Robert Bell - Stranger than Fiction – 03 The table glided slowly towards a table which stood close to a large ottoman
Type of Spiritual Experience
A description of the experience
Robert Bell, 'Stranger than Fiction', Cornhill Magazine 2 (1860), 211-24.
While we were seated at this table, we barely touched it with the tips of our fingers. I was anxious to satisfy myself with respect to the involuntary pressure which has been attributed to the imposition of hands.
In this case there was none. My friends kindly gratified my request to avoid resting the slightest weight on the table ; and we held our hands pointing downwards, with merely the nails touching the wood. Not only was this light contact inadequate to produce the violent evolutions that took place, but the evolutions were so irregular and perplexing, that we could not have produced them by premeditation. Presently, however, we had conclusive proofs that the vivacity of the table did not require any help from us.
Turning suddenly over on one side, it sank to the floor. In this horizontal position it glided slowly towards a table which stood close to a large ottoman in the centre of the room. We had much trouble in following it, the apartment being crowded with furniture, and our difficulty was considerably increased by being obliged to keep up with it in a stooping attitude.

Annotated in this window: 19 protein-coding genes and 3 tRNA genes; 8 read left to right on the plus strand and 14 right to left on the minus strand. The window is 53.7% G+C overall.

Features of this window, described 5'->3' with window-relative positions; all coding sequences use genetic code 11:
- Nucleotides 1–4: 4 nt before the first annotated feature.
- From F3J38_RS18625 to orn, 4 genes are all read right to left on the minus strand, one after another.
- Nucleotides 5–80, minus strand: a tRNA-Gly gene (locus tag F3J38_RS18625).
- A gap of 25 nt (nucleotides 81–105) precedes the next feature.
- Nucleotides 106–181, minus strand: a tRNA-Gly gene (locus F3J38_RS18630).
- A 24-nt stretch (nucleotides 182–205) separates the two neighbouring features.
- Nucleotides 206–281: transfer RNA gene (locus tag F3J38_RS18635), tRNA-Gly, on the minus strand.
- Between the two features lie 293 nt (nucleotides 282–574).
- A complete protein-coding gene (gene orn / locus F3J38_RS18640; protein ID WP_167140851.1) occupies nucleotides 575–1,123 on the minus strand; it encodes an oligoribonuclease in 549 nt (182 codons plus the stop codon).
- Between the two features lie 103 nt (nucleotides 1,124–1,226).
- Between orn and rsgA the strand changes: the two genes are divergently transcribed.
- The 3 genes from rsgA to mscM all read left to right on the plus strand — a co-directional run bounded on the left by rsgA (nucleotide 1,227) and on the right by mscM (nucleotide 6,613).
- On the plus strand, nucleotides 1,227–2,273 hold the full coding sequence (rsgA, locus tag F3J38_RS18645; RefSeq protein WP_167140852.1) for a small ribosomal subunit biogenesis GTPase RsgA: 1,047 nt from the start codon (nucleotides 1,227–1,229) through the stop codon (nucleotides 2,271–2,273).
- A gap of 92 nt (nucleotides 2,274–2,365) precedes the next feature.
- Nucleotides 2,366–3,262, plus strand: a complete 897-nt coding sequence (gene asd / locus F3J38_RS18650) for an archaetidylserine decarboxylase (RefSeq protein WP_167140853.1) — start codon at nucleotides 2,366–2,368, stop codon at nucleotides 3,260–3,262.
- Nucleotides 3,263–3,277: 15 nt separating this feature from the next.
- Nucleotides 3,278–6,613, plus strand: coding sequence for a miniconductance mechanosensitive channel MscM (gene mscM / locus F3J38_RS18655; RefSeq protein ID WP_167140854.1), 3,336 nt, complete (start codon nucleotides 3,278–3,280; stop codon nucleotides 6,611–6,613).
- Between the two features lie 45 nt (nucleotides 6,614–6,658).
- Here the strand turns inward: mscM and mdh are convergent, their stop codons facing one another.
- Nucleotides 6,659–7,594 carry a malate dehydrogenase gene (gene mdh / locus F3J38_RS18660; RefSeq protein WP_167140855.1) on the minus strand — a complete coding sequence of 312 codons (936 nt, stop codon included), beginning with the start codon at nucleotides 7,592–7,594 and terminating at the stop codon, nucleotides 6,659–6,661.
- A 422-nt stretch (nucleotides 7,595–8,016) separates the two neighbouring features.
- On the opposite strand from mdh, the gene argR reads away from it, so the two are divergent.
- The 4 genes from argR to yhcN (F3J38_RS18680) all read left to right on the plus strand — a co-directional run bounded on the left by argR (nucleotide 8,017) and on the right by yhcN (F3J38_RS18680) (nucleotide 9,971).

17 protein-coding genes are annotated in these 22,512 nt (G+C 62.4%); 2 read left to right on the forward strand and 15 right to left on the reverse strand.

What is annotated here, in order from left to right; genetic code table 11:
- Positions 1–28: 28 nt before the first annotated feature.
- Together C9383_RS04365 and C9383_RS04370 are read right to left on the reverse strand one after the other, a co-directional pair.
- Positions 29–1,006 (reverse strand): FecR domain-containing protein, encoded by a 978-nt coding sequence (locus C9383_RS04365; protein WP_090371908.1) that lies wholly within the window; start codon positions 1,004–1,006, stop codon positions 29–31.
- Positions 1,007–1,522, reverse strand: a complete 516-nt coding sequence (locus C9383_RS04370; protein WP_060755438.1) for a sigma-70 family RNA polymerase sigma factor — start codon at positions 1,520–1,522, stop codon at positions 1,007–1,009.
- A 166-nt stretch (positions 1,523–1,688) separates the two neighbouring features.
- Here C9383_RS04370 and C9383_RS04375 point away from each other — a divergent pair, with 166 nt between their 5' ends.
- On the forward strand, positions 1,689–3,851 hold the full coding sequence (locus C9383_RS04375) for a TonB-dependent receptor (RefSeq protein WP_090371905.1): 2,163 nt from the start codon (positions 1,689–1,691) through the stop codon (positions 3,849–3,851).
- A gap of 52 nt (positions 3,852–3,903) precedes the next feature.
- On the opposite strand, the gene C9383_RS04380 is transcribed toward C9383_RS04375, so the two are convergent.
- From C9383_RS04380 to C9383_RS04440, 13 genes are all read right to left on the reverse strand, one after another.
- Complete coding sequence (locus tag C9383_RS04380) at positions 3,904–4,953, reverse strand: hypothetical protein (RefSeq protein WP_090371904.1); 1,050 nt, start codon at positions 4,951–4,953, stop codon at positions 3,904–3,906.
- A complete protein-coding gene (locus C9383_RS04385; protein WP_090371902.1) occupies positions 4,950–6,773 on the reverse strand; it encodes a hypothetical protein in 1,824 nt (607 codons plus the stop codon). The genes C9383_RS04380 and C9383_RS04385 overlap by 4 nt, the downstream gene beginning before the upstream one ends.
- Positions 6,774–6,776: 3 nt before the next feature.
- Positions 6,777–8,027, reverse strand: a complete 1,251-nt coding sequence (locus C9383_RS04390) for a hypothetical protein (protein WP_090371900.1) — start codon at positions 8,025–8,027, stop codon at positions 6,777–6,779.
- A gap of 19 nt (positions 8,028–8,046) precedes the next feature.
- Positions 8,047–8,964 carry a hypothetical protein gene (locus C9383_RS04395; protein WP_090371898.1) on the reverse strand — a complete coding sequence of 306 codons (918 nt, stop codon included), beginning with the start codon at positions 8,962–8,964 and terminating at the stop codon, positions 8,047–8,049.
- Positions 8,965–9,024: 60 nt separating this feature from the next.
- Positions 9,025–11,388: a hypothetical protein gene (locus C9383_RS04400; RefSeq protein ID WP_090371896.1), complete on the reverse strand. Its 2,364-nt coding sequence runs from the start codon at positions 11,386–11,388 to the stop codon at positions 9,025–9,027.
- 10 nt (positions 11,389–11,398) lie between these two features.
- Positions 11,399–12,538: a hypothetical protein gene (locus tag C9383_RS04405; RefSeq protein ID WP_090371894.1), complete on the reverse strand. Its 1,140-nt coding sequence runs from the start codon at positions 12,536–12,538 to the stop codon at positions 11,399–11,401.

Part of the journey it performed alone, and we were never able to reach it at any time together. Using the leg of the large table as a fulcrum, it directed its claws towards the ottoman, which it attempted to ascend, by inserting one claw in the side, then turning half way round to make good another step, and so on. It slipped down at the first attempt, but again quietly resumed its task.
It was exactly like a child trying to climb up a height. All this time we hardly touched it, being afraid of interfering with its movements, and, above all things, determined not to assist them. At last, by careful and persevering efforts, it accomplished the top of the ottoman, and stood on the summit of the column in the centre, from whence in a few minutes it descended to the floor by a similar process.
It is not to be expected that any person who is a stranger to these phenomena, should read such a story as this with complacency. It would be irrational to anticipate a patient hearing, for a traveller who should tell you that he was once addressed in good English by an oak tree; and talking trees are not a whit more improbable than moving tables. Yet here is a fact which undoubtedly took place, and which cannot be referred to any known physical or mechanical forces.
It is not a satisfactory answer to those who have seen such things, to say that they are impossible; since, in such cases, it is evident that the impossibility of a thing does not prevent it from happening.